Public health approaches that aim at improving the health of a population are implemented through various institutions and inter-sectoral interventions within and outside the government sector. Of the various institutions that render public health interventions / services, the government health service is one of the major and significant contributors directly improving the health of a population. The current field of health systems research evolved predominantly from the erstwhile health services research within public health. Its focus has been on health policy analysis (policy formulation, planning, implementation) and the evaluation of public health programmes. Unfortunately, reductionist views dominate the field both at the conceptual and methodological levels. It is through such research that knowledge necessary for public health interventions are developed and deliberated upon. Hence it is important to develop and strengthen holistic approaches in health systems research for building equitable, sustainable and context sensitive public health.
Health Systems Research (HSR) is an inter-disciplinary systems approach to generating knowledge about health care, interlinking inputs from varied fields such as public policy, economics, administration and management studies, sociology, anthropology, social psychology, science and technology studies, clinical medicine, epidemiology, and bio-statistics. However, the current overwhelming reliance on economics and management science to take bio-medical technologies and related practices to populations, ignores the cultural diversity, unequal social power structures, and the presence of pluralistic knowledge systems that characterize the Indian health care scenario.
The contemporary knowledge domains, including public health, have been influenced by the colonial history of over two hundred years. The contemporary neo-colonial trends continue to sustain elitism in education, in research and knowledge generation and also in its dissemination. Euro-American perspectives remain the dominant lenses for developing concepts and theories. Further, there is a predominance of the technological and commercial dimensions, ignoring the plural practices even within Euro-American societies. Plural knowledge systems about health, diverse ways of perceiving and dealing with health and health care issues are acknowledged, but more as problem areas rather than as contributors to developing robust health systems. Social determinants of health and political economy of health care are recognized but are not adequately incorporated in the concepts, research questions and design of studies. The relevance of environmental health, political ecology and sustainability studies have gained salience globally, but remain largely unaddressed by HSR. We think that these gaps have been major detractors from the possibilities of health care development globally, and especially in societies such as India. On the other hand, more comprehensive and holistic approaches that incorporate these dimensions have evolved as parallel streams but have remained marginal in the dominant health systems research.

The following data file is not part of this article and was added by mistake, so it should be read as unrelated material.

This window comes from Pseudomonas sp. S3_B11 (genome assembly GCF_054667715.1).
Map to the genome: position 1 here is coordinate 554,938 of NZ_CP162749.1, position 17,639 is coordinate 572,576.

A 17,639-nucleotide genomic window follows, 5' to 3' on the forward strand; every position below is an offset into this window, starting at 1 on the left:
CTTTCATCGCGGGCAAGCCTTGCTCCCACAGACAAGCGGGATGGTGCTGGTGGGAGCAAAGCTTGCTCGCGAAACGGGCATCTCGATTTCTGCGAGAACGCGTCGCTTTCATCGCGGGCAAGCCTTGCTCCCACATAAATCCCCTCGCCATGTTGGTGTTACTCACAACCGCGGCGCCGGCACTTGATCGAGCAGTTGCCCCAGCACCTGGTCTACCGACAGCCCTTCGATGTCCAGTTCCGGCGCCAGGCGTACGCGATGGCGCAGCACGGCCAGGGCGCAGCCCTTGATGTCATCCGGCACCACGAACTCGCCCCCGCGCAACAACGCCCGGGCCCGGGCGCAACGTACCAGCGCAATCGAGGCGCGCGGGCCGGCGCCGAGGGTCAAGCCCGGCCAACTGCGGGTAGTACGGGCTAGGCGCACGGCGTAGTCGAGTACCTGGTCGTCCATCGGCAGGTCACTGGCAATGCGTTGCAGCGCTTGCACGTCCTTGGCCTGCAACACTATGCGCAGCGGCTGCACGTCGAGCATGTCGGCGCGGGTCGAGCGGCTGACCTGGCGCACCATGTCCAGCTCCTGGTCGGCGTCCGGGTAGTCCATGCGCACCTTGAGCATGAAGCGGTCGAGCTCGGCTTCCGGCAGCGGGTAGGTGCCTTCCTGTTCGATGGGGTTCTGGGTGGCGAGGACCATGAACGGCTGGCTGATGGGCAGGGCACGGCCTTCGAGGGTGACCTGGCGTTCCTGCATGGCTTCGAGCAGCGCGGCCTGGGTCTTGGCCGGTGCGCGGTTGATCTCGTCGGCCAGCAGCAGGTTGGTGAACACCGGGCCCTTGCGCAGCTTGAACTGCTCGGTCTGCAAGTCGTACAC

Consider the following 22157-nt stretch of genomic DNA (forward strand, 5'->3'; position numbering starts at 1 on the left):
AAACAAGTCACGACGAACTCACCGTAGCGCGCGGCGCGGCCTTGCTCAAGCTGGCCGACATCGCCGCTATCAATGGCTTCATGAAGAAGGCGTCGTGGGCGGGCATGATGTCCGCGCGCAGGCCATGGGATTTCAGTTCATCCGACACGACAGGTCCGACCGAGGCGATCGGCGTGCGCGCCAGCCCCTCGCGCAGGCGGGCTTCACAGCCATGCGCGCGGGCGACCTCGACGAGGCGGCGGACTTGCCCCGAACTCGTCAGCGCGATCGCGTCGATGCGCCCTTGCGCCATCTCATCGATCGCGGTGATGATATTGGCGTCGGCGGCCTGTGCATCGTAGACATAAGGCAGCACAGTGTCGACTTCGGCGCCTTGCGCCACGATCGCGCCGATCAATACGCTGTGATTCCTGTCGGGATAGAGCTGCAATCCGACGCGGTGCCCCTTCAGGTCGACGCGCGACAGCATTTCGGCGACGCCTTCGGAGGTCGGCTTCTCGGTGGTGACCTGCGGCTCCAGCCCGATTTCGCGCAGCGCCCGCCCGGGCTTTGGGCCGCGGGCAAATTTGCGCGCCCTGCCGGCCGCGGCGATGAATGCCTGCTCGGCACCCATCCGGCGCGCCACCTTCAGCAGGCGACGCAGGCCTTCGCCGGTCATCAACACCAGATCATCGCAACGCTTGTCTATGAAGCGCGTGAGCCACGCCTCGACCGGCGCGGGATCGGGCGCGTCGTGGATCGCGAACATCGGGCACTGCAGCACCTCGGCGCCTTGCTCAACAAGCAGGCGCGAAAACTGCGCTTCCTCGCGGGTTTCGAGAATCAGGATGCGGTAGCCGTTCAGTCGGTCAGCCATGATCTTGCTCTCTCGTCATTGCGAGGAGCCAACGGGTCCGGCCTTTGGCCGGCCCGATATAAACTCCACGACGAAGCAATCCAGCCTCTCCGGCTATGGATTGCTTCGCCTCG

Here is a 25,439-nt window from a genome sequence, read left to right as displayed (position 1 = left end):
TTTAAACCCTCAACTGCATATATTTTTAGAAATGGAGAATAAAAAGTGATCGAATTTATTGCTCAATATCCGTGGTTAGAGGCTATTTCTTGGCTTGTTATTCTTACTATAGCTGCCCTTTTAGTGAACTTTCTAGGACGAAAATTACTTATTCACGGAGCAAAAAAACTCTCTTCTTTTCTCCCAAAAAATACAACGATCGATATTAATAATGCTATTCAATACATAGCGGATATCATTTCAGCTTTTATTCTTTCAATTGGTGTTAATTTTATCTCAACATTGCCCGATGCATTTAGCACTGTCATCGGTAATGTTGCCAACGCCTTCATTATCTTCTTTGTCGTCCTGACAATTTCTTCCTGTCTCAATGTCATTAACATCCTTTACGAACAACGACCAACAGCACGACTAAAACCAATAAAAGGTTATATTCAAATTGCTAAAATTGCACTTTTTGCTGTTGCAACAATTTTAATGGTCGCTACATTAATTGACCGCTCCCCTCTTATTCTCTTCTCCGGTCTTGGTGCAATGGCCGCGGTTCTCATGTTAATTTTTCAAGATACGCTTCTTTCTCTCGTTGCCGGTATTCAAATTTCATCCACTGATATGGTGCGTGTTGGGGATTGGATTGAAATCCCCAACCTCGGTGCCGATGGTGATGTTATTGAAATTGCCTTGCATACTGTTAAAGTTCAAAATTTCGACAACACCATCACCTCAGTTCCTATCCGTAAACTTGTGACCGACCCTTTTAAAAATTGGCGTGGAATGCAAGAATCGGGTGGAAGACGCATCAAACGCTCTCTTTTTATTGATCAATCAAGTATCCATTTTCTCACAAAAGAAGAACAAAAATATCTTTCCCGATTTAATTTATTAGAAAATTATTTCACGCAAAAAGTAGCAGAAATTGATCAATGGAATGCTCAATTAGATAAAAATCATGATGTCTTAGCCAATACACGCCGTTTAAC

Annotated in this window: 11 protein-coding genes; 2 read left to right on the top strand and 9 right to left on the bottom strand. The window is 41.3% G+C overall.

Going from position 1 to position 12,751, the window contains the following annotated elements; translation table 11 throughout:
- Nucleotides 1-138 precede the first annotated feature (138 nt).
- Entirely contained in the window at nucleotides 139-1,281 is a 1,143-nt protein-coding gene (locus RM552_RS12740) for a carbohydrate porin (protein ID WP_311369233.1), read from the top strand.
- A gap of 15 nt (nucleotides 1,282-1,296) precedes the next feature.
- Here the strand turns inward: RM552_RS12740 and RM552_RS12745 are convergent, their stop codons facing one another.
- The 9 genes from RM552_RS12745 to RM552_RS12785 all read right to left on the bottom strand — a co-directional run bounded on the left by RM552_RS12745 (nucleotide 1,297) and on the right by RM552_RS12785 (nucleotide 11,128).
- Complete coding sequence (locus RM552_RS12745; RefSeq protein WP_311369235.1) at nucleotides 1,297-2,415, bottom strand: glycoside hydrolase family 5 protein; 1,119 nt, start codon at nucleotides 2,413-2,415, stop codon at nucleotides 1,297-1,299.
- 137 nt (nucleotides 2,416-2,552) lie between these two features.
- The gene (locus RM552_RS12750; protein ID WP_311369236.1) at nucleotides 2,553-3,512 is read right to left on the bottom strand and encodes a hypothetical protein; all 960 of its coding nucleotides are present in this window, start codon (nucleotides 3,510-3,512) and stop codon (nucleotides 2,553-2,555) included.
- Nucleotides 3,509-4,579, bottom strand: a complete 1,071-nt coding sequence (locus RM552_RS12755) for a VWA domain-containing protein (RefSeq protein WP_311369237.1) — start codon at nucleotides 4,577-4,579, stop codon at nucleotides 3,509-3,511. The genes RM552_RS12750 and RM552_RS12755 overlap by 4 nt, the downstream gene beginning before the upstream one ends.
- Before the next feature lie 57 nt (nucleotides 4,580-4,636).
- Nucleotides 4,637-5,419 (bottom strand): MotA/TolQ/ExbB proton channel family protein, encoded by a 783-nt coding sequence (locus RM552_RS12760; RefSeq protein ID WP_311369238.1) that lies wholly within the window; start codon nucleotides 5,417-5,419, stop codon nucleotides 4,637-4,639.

Therefore, we have come together as a research network to undertake enquiries into these ignored dimensions and approaches. This includes exploring the theoretical, conceptual and methodological aspects of health systems research. We have used the term ‘Holistic Health Systems Research’ to underline our concern with the current reductionist approaches and the need to develop more egalitarian, democratic, sustainable and context relevant perspectives that guide public health research. In contemporary times the dominant knowledge establishment and its institutions exert enormous power to decide what, as a society, is to be considered valid and legitimate, and exclude other dimensions that are more relevant from the perspective of the marginalized in society, that give them agency to act in society., and in the health system. The marginalized includes those who are at the lowest socio-economic ladder—the dalits, adivasis, rural poor, informal sector workers, L.G.B.T.Q.I.A.+ people, women and also those who are at the receiving end of a power hierarchy within the health system—the patients, the paramedics and other institutional and community-level health care providers, the other non-dominant knowledge systems and their providers, the formally educated AYUSH practitioners and the Traditional Community Healthcare Providers who play a significant role in healthcare within households and communities. Thus our concern is about being more inclusive, pluralist and comprehensive in the field of health care.
We are researchers with diverse backgrounds, with education and experience in public health, medicine, Ayurveda, sociology, anthropology, psychology, environmental and occupational health, and trans-disciplinary and action research. We include at least three generations of researchers, equally balanced by gender, and do have some diversity of social and cultural backgrounds. We hope to grow beyond this initial group to researchers from other disciplinary, action and social backgrounds.
We are located in various universities, public health related institutions and civil society organizations and are collaborating individually and voluntarily as the Holistic Health Systems Research Network. This includes researchers from Jawaharlal Nehru University (New Delhi), Tata Institute of Social Sciences (Mumbai and Guwahati), University of Trans-disciplinary Health Sciences and Technology (Bengaluru), Azim Premji University (Bengaluru), Chhattisgarh State Health Resource Centre (Raipur), Prayas (Udaipur) and Swasthya Adhikar Manch (Madhya Pradesh).